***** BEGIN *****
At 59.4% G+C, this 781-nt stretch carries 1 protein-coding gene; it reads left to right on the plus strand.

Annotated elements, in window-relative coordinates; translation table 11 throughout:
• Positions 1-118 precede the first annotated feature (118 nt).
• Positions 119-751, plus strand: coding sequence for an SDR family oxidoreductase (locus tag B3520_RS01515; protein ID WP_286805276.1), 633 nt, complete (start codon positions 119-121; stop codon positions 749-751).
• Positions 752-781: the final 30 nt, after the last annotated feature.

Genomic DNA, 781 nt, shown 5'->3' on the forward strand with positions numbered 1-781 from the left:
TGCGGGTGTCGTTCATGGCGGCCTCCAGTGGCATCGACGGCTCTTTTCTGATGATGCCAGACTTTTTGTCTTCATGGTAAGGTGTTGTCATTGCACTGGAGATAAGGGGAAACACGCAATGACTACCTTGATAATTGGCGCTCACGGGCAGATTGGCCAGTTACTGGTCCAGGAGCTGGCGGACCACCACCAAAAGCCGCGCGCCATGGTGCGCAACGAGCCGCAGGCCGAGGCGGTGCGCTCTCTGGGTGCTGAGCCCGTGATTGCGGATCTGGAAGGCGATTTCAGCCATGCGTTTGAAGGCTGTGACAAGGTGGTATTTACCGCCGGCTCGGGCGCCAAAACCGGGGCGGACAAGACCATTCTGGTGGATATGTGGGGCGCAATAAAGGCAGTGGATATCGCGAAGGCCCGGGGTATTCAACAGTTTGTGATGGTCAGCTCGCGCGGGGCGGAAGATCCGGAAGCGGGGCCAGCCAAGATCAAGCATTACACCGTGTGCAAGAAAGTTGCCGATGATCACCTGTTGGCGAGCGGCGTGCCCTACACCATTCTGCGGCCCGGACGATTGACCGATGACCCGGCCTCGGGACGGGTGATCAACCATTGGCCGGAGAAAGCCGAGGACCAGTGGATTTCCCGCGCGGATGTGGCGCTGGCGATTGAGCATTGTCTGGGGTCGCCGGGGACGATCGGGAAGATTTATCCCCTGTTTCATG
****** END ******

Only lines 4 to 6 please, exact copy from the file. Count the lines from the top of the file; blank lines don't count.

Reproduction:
• Positions 119-751, plus strand: coding sequence for an SDR family oxidoreductase (locus tag B3520_RS01515; protein ID WP_286805276.1), 633 nt, complete (start codon positions 119-121; stop codon positions 749-751).
• Positions 752-781: the final 30 nt, after the last annotated feature.

Genomic DNA, 781 nt, shown 5'->3' on the forward strand with positions numbered 1-781 from the left: